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Why Contactless POS is Ready for Retail Deployment

Developments in contactless payment technology are generating renewed interest, and now suggest that the point-of-sale (POS) payment systems that adopt this capability may finally be ready for mainstream deployment.

The introduction of Google Wallet, and the expectation that several new NFC-enabled smartphones will reach consumer markets soon, have created a sense of optimism.

According to the latest market study by ABI Research, in 2010 only about 10 percent of total POS terminal shipments included some form of contactless technology.

While ABI doesn't agree with some of the wilder predictions for contactless POS growth -- for example that within 12 months, one third of all terminals in the U.S. will accept contactless payments -- it does forecast that 85 percent of terminals shipped worldwide will be contactless-enabled in 2016.

That growth will be driven by increased proliferation of contactless cards and especially, rapid adoption of NFC-enabled cell phones. Craig Foster, senior analyst at ABI says, "Contactless has the potential to change the way we pay for goods completely, significantly reducing time spent queuing at the point of sale. It also represents an almost perfect fit for the vending industry."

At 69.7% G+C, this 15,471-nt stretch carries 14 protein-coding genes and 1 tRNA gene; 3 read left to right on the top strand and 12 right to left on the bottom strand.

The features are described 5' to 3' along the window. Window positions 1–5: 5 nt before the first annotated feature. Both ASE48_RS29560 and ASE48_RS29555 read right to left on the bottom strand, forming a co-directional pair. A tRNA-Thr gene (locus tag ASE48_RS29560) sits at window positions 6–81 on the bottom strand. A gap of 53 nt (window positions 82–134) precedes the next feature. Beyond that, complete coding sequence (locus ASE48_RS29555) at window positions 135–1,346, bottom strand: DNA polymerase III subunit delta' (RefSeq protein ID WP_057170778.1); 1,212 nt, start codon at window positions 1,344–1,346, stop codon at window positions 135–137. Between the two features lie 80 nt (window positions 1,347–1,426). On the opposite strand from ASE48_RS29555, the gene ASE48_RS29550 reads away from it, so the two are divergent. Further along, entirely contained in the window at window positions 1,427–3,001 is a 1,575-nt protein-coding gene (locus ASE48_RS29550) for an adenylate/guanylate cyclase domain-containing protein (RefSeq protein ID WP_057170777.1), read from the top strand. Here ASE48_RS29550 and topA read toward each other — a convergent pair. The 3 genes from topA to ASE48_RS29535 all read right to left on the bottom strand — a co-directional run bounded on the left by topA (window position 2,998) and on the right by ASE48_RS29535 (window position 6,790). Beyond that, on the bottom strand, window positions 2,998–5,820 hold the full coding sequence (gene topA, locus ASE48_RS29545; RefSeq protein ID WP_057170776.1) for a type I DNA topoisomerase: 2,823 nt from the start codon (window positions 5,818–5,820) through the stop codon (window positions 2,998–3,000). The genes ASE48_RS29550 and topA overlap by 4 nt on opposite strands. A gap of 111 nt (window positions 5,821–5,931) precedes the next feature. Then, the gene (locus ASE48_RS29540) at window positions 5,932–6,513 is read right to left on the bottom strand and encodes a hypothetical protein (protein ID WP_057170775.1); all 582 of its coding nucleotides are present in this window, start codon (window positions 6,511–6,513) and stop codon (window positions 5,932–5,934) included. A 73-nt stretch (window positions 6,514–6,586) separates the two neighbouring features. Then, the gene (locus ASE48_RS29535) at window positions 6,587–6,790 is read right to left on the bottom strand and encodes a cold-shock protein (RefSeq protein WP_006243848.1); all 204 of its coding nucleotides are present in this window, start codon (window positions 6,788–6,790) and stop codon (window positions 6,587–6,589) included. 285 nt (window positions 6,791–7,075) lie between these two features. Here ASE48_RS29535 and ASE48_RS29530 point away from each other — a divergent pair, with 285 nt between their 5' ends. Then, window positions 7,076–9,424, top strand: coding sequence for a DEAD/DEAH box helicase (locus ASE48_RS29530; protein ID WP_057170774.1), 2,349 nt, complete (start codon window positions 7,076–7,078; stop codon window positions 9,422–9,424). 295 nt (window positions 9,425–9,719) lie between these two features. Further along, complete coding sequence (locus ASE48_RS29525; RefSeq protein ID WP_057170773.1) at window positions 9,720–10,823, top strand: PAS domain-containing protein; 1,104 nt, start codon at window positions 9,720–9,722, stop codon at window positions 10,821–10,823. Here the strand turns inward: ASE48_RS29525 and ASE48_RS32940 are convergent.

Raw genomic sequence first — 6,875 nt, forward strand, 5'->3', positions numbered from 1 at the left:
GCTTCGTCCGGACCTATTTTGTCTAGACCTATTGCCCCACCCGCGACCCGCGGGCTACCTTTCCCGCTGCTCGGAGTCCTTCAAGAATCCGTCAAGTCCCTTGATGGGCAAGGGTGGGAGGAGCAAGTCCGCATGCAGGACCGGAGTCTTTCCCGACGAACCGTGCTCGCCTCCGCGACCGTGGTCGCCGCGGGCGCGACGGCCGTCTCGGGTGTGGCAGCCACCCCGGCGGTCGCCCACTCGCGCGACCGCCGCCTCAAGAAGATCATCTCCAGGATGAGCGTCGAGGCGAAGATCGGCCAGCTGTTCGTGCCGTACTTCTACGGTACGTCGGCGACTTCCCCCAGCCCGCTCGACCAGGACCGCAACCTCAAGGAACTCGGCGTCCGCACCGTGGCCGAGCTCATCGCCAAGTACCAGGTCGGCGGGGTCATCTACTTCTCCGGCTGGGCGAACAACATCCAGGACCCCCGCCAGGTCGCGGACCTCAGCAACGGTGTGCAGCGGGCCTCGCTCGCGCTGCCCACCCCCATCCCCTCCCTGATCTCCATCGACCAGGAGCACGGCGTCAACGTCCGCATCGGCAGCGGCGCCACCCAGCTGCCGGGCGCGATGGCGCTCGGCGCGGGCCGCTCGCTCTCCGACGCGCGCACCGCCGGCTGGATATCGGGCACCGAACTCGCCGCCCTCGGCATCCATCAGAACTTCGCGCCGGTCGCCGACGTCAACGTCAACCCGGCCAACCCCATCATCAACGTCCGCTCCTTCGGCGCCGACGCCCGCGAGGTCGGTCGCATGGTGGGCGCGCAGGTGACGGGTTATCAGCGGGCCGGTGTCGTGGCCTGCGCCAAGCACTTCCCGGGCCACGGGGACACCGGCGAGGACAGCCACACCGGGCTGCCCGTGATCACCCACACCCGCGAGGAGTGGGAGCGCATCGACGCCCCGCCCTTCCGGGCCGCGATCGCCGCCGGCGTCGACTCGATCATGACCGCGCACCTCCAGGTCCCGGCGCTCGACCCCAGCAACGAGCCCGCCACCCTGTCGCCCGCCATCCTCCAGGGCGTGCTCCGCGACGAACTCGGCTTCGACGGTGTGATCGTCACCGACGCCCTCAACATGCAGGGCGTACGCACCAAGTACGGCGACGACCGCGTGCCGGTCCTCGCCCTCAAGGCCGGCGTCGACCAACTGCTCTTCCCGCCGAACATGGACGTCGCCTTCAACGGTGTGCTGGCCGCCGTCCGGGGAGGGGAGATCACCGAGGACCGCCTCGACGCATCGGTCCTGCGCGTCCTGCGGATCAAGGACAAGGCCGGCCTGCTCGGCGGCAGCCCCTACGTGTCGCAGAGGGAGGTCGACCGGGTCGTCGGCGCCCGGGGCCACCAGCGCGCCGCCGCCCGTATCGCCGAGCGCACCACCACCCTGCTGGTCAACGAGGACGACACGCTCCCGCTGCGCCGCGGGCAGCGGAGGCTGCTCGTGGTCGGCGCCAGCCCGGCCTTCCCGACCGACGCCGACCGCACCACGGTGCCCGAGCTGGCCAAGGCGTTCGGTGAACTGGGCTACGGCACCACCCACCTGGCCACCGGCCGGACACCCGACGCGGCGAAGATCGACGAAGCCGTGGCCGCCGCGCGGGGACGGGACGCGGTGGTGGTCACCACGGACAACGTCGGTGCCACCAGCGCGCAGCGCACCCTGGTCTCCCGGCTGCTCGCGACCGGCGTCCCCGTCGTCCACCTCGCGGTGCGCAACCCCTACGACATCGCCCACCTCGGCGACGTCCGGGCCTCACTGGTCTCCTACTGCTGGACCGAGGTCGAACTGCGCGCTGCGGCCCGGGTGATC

There are two key benefits: the increased speed and simplicity of check-out go hand-in-hand with the very essence of the vending machine -- to provide goods quickly and conveniently; The fact that small-value transactions -- typically under $25 in the U.S. market -- do not need to be authenticated by signature or PIN entry is very appealing to vending machine operators.

Contactless technology is also in the very early stages of adoption in ATMs: rather than inserting the card, a customer waves it in front of the machine and enters a PIN.

Ingenico, VeriFone, and Hypercom are the three leading vendors of POS terminals. Contactless terminals have formed an increasingly significant part of Ingenico's product portfolio in recent years, accounting for a claimed 21 percent of the company's shipments in 2010.

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